Color terms

Jane McGary
Sun, 19 Sep 2004 10:18:03 PDT
I had an idea that my comments on color terms would stir up a lot of 
discussion! This is something almost everyone can talk about. Some responses:

Yes, the RHS color chart is valuable, and I am going to buy one, but only 
because I can call it a business expense; as several correspondents 
remarked, it is quite expensive. However, a reference tool of this kind is 
valuable only to the extent that its users' readers have access to it. If I 
write that a flower is no. 187 on the RHS chart, only readers who have the 
chart will benefit from that information. Those who don't will be 
(momentarily) bored or annoyed. That's how editors have to think.

There is at least one book on the subject of color terms and their 
cross-linguistic taxonomy: Brent Berlin and Paul Kay, "Basic color terms: 
Their universality and evolution" (Univ of California Press, 1969). 
Semanticists have also turned their eyes to folk biological classification, 
by the way. Berlin & Kay's conclusions have been modified to some extent by 
subsequent researchers and by Berlin's later work.

Susan Hayek wrote,
 >*And I believe, when I was teaching spec ed, somewhere I had a workshop 
on cultural >differences/languages and learned that in some native American 
cultures there was only one >word which meant warm colors and one word for 
cool. "Warm" and "cool", of course, may mean >different things in different 

I think this is one of those folk-linguistic myths that originate in 
misinterpretations by journalists or other nonspecialists, similar to the 
myth that there are languages where it's impossible to count beyond three 
(a misinterpretation arising from verb number, apparently), or languages 
that have a hundred words for 'snow'. (True, you can make a hundred words 
for snow in Inuttitun [Eskimo], which can compound even more lavishly than 
German or Classical Greek, but you could make the same words in English if 
you really tried.) The Native American languages I studied used the same 
device for expanding their color terminology that European languages use, 
referencing (perhaps with affixes) the names of common objects that are the 
appropriate color, such as 'rose', 'turquoise', and 'gold'.

Jim Waddick wrote,
 >	Roses are red -  you get this response from many people, but isn't the 
color 'rose' another distinctly different shade?

Jamie noted that "rosa" in German is pale pink, but "rose" in English tends 
to be used for medium to deep pink, i.e. red mixed with white. Most garden 
roses, however, are either blue-pink or yellow-pink, as you will find when 
you try to mix them in arrangements. I think Eng. "rose" is rather a 
blue-pink, but not as blue as "mauve."

Jim went on,>and Violets are neither blue or rarely violet, but more often 
purple, yellow, etc.

"Purple" is a difficult term in English. For many people it's synonymous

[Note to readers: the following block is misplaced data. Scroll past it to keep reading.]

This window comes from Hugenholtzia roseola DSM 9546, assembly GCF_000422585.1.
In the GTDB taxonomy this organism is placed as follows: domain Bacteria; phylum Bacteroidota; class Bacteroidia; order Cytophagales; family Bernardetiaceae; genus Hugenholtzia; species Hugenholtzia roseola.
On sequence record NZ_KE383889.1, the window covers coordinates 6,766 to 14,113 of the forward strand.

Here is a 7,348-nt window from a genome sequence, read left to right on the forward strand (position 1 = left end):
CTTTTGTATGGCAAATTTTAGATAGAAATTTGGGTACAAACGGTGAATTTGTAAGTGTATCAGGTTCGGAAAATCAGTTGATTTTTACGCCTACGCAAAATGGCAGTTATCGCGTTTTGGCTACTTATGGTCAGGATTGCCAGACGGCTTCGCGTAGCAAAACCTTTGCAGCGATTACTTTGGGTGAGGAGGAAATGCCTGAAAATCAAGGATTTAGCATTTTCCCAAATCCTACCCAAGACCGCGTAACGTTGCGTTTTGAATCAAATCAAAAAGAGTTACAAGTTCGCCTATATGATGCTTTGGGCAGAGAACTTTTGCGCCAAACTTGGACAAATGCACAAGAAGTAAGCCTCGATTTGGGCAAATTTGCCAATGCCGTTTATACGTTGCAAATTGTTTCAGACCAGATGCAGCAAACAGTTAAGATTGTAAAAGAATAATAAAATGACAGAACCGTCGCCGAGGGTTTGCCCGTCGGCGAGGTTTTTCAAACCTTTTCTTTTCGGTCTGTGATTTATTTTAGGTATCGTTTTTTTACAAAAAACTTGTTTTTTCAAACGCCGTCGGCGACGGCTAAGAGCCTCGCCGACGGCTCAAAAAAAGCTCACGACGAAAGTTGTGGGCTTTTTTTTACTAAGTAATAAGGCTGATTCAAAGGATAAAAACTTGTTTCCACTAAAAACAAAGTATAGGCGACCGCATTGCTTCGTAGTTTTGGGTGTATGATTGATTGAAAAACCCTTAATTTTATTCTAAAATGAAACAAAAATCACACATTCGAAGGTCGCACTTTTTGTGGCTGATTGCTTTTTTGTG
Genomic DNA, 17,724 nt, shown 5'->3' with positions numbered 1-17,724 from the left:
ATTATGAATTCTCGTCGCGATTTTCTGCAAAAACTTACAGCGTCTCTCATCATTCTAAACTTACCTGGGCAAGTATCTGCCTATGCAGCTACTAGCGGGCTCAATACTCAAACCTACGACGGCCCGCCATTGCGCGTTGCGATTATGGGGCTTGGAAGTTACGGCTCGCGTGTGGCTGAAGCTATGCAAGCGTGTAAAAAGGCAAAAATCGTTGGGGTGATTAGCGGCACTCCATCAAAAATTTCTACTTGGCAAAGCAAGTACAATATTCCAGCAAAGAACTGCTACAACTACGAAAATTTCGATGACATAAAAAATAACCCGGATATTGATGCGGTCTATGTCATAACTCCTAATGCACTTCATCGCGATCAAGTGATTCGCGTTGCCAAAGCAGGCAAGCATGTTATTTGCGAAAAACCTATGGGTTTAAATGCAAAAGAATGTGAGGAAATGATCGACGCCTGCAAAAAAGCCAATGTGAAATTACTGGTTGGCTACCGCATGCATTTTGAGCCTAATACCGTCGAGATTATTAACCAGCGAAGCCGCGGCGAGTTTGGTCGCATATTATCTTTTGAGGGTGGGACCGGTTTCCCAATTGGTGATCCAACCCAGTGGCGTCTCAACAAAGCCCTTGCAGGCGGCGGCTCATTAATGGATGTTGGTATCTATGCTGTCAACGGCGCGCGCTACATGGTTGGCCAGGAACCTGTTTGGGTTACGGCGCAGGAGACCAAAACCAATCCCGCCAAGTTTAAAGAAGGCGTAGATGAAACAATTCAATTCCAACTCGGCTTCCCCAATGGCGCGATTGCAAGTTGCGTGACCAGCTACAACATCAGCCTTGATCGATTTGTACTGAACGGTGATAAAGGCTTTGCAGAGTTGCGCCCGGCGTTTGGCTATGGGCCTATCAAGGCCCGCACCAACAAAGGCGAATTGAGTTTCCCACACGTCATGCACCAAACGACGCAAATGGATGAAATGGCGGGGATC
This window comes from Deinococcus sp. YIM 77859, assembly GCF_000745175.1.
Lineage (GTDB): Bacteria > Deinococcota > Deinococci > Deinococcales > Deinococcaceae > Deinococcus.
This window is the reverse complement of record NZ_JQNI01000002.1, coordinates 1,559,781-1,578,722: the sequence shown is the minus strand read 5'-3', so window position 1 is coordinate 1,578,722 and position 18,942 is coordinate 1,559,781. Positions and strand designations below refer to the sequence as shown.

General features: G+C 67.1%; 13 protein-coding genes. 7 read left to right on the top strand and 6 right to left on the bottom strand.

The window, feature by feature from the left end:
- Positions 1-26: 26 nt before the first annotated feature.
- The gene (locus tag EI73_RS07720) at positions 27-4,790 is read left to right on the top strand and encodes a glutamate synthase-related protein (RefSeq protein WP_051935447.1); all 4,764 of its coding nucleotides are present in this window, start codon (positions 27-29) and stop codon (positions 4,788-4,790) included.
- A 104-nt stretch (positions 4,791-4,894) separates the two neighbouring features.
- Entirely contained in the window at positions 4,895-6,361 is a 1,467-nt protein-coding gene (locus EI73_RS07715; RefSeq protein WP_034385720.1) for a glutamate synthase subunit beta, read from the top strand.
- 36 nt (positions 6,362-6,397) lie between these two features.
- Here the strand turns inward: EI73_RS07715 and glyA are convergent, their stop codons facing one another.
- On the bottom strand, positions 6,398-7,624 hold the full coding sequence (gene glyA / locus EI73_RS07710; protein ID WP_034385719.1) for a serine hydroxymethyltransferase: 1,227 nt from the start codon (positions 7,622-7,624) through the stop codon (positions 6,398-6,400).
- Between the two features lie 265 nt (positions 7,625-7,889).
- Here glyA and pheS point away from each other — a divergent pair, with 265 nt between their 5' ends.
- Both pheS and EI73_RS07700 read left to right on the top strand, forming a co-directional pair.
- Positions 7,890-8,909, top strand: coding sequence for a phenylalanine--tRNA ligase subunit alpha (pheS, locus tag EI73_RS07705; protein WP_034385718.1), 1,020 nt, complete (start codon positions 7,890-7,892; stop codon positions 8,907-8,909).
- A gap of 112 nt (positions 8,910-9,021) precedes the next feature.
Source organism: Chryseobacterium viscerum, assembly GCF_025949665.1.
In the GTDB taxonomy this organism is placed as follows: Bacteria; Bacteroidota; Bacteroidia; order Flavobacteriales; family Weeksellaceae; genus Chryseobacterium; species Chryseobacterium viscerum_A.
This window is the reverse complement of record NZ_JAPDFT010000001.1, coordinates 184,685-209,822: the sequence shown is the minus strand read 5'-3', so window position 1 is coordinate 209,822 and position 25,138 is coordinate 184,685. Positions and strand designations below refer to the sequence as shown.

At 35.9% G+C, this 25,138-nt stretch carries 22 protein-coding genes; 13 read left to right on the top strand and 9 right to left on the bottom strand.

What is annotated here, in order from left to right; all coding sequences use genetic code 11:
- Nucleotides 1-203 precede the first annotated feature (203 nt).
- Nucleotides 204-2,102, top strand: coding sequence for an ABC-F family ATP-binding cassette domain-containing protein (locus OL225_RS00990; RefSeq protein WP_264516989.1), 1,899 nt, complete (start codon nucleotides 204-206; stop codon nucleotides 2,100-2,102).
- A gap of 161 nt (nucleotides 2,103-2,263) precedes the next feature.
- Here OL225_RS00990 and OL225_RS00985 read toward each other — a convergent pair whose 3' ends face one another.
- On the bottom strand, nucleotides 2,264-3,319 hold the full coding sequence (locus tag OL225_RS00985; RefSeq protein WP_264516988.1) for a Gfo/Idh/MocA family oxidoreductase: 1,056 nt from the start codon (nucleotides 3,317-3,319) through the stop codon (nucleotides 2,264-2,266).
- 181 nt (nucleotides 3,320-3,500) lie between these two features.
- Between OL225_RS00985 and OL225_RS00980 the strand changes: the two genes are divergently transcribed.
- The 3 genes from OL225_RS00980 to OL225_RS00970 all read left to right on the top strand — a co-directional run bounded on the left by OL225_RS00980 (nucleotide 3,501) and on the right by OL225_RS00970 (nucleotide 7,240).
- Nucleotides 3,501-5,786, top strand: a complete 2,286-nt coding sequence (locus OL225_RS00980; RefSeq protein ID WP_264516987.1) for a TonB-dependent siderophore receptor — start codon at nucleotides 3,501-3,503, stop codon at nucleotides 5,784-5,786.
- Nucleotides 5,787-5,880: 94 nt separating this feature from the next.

with "violet." Some people take the Classical view of "purple," which would 
make it a blue-red, while others shift their definition more toward the 
spectrum color indigo, a slightly reddish blue. If you lean toward the 
former, "purple" and "violet" (the latter is the spectrum term) are 
synonyms. I tend to write "violet" rather than "purple" for this color 
range. As for the colors of Viola spp., these range from near-blue to 
near-red, offering no help. If, as Mary Sue suggested, we discuss favorite 
purple-flowered bulbs, we may see how far people's field for "purple" 
extends, and we may hash out "lavender," "lilac," and so on.

We may even agree on a cutoff point for "blue," which plant catalog 
copywriters toss around so freely, as Mary Sue mentioned. The photos she 
cites are probably Photoshopped to create a more colorful page layout. 
There are really blue crocuses, but they're light blue (C. abantensis,  C. 
baytopiorum) or the blue is mostly in the external markings (C. 
leichtlinii), and you'll never find any of them in a mass-market bulb 
catalog. Regarding capturing blue in digital photographs, I think this 
depends on your camera. My Nikon Coolpix seems to do a good job with this 
(almost as good as Fuji Astria slide film), but I recently viewed the 
submissions for the NARGS photo contest and noted that certain 
photographers were having trouble with their blues (either because their 
cameras didn't capture the color right, or because they had tried 
unsuccessfully to enhance the colors), while others sent in photos of 
flowers in the blue range that appeared quite true to me. (I'm not a 
photography expert, but I have an unusually acute visual memory, including 
for colors.)

Jim mentioned more specialized color words ("lilacs, pinks, orchid, 
primrose, cerise (from the french for 'cherry'), and John Ingram also 
commented on these. Many of these words entered English in the 18th and 
19th centuries when fabric dyes diversified greatly (as Sheila noted, mauve 
resulted from a dye chemist's work in that period). Many such words were 
imported from French because it was the language of high fashion -- hence 
"cerise" and "puce," and "mauve" which is the French word for a flower, 
mallow or Malva. "Aqua," or pale greenish blue, mentioned by John, is a 
fashion color term innovated directly in English but taken from Latin.

Sorry to go on so long!  Must write something about the bulbs now.
Jane McGary
Northwestern Oregon, USA

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